As the great Coco Chanel once said, “Every day is a fashion show, and the world is your runway.” Over the years, we’ve come to witness that clothing isn’t just clothing but a form of self-expression and an extension of our skin. The possibilities are truly endless. But with the rise of cores and aesthetics, we’re now eagerly embracing—or being harshly shoved—towards a community that shares our same romanticised interpretation of a particular fashion style. A friend once made an off-hand comment that the pandemic gave rise to Gen Z’s insufferable individuality complex. The desire to be the main character from an A24 film has arguably taken up too much space in our Pinterest board. But why do we feel the urge to differentiate ourselves? Perhaps it was all the media we consumed. After all, we’re the generation raised on the ideology that being different is good.
However, the overwhelming popularity of fashion subcultures seems to dismantle our belief in originality. Gone are the days where one could wear a flowy white dress with puffed sleeves and not be labelled as cottage-core. Three months ago, I saw a person sitting in Starbucks, their tall cold brew in one hand, an aged
poetry book in the other. Tucked behind an ear was a cigarette, and of course, to complete the look, they were wearing a pair of Dr Martens. Instinctively, I classified them as grunge meets dark academic (think Riverdale’s Jughead Jones). I never meant it judgmentally, but it proves how easily it’s become to determine one’s personality by looking at an outfit. The intent isn’t to disregard these fashion ideas as I occasionally enjoy these trends, but the problem lies in the fact that while trying to find a unique style, you find it in others. It’s a contradictory logic: we’re all special, just like everyone else.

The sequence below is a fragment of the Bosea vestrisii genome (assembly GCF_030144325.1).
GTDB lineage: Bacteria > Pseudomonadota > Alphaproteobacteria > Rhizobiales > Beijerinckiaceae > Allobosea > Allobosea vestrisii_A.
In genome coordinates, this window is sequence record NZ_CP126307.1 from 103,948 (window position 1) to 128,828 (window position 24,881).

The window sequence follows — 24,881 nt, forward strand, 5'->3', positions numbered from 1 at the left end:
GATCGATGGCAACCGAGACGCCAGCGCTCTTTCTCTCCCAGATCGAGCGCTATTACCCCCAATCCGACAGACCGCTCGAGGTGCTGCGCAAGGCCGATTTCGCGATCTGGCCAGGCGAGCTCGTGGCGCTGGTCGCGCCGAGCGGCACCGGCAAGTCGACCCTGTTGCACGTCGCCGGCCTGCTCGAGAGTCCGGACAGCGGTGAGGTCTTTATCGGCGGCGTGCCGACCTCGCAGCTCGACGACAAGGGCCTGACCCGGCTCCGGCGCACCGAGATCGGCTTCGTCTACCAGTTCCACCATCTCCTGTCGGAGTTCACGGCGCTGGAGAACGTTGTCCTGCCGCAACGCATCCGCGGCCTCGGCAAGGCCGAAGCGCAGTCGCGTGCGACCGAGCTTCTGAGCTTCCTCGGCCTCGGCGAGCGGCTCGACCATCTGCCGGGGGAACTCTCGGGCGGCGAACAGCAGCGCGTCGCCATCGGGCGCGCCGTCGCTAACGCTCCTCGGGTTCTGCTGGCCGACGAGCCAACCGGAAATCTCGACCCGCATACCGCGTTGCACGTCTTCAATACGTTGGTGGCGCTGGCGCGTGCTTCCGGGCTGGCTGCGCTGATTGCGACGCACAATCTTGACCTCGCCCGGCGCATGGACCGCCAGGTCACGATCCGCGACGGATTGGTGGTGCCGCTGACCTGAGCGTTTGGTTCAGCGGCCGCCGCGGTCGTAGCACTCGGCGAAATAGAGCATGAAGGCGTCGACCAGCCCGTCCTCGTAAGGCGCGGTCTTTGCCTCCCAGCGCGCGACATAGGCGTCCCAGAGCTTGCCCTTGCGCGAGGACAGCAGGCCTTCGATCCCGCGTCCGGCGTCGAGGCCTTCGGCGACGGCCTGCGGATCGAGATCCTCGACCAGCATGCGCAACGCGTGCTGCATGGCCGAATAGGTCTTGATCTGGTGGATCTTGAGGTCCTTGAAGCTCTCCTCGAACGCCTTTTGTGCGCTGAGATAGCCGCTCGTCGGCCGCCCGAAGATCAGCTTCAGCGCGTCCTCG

The popularity of “-cores” seemingly came out of nowhere, yet pioneering Tumblr users say differently. Rewinding to the year 2014, Tumblr was at its peak. Lana Del Rey and Arctic Monkeys lyrics swarmed your feed, and a tennis skirt was a wardrobe staple. Fashion was the largest community on the site, and numerous groups started to distinguish themselves by creating fashion philosophies. And so, grunge, kawaii/pastel goth, and hipster paved the way for our indie-, goblin-, princess-core. Simply, it’s a perfect illustration of trend evolutions.
Being based on individuality and independence, the indie aesthetic is one of the most recognised styles on social media. It’s the modern take on Tumblr’s hipster, as outdated as that term is; at the heart of both categories lies the innate wish to be different. It again raises the question of whether you genuinely have that special spark if everyone surrounding you has it the same way. I used to think I had a moderately unique way of dressing until “indie” became the new normal, which essentially defeats the whole basis of the indie taste. Maybe denial was coursing through my veins at some point, but my epiphany occurred in late 2019 when a close friend said that I was the “indie girl.” I’d never considered myself indie. It felt like a life sentence. To my dismay, I’d been categorised. The universe served me a massive plate of irony.